Meet Stormi, a 9-year-old Girl Scout living in Herrin, Illinois. She loves hiking, camping, and playing tag with her new friends in the Girl Scouts. Stormi decided to join the Girl Scouts last fall, Stormi’s foster mom, Kim, told BuzzFeed News. Stormi was put into foster care and placed with Kim three years ago through an emergency placement plan. She told Kim she wanted to donate cookies to other kids in foster care. “I like to sell cookies because it’s very nice to sell cookies,” Stormi told BuzzFeed News. She said the cookies “make people smile.” Kim and Stormi asked to be identified only by their first names to protect their safety. The two ventured out into their neighborhood one Thursday in January after school. It was just months after a Colorado troop received backlash when a trans girl joined the group. But Kim had faith there wouldn’t be an issue.

Stormi knocked on one door three blocks from their home. A man opened the door. After Stormi made her pitch for cookies, he said, “Nobody wants to buy cookies from a boy in a dress.”

“It made me sad,” Stormi told BuzzFeed News. “Because I’m a girl.” She immediately wanted to go home, said Kim. She cried when she got home. “She was like, ‘Why am I not good enough?’” said Kim. “We just started talking and she decided she wasn’t going to let him win.” Kim moved all of Stormi’s cookie sales on Sunday, Jan. 24 to an online portal through the Girl Scouts called Digital Cookies.

Kim shared the story and website in an online forum for parents of transgender kids. Soon the story and website were shared and reposted across social media.

“This is something I have been trying to instill in her for years,” Kim said. “How worthy she is; who she is is OK. For her to be able to read all these messages that people are sending from around the world to support her, the love is just overwhelming.”

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TS Dreamland Interview with Natassia Dreams


I’ve recently teamed up with a UK-based Adult DVD Talk reviewer who has interviewed several adult entertainment stars. We’ve been adding his interviews to TS Dreamland and one of them is with one of the most downloaded trans women on the Net, Natassia Dreams. I’m a big fan and I must admit that when my friend nailed an interview with Natassia, I was more than a little bit envious. What made up for it was learning more about what makes this trans adult entertainment star tick. I would love for you to check out his TS Dreamland Interview with Natassia Dreams.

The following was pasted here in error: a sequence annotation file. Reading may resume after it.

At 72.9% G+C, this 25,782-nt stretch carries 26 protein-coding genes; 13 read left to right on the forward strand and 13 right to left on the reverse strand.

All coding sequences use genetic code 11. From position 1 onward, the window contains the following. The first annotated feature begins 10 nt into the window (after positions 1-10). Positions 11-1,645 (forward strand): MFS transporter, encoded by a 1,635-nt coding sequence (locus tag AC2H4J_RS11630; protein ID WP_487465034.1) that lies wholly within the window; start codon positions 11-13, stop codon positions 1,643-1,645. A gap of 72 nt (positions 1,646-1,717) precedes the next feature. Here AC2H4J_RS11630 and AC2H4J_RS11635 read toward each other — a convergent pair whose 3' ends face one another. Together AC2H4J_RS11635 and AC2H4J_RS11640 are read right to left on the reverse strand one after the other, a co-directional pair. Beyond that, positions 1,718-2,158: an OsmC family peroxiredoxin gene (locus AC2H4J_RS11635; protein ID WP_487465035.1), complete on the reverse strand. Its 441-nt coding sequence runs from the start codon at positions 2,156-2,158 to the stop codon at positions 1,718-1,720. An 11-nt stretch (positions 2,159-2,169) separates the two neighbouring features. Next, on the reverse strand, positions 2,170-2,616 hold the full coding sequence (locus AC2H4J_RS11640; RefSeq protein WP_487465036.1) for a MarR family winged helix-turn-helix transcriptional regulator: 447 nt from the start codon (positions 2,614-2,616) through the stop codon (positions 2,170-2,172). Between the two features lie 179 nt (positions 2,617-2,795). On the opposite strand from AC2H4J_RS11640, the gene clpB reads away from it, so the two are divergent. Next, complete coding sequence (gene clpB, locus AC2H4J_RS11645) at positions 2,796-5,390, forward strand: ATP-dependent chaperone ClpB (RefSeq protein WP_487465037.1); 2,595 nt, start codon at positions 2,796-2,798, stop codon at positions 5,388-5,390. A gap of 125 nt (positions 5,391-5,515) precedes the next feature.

Why Do So Many Laws Protect Lesbian, Gay, and Bisexual People, but Not Transgender People? Not everyone in the LGBT is treated equally.

I didn’t expect to find an post like this on, but I’m glad that I did. It was written by the Sex & Relationships Editor Lane Moore who’s also a stand-up comedian, filmmaker, actor, and musician living in New York City. Paste Magazine named her #19 of the 75 Funniest People On Twitter @hellolanemoore, CBS named her monthly comedy show Tinder LIVE! with Lane Moore one of the 5 Best Comedy Shows in NYC, and BUST Magazine named her band It Was Romance the Best Band of 2015. She is a prolific writer for The Onion, McSweeney’s, Someecards, GQ, WitStream, MTV Video Music Awards, Elle, Esquire, Ms. Magazine, Marie Claire, XOJane, and Feministing, a regular commentator on VH1 and MTV talking head shows, and a former editor for Jezebel and Autostraddle. In 2015, she was named one of the Top Sexperts by School of Squirt, calling her “enigmatic and always fun.”


January 28, 2016

Indiana recently passed a state bill that would allow gay, lesbian, and bisexual people civil rights protections against discrimination, but transgender people were left out of the bill’s protection entirely. This means that while gay, lesbian, and bisexual people will receive protection from being fired, denied service, or facing eviction because of who they are, transgender people are basically on their own in that department, and it’s not the first time we’re seeing that distinction being made.

Not only are transgender people still not as protected across the board as LGB people, more and more laws are coming out to ensure they’re not only unprotected, but punished for being who they are. There have been a slew of recent proposed policies about transgender bathroom usage barring transgender individuals from using the bathroom that corresponds with their gender identity, or else they’ll face a fine in some cases.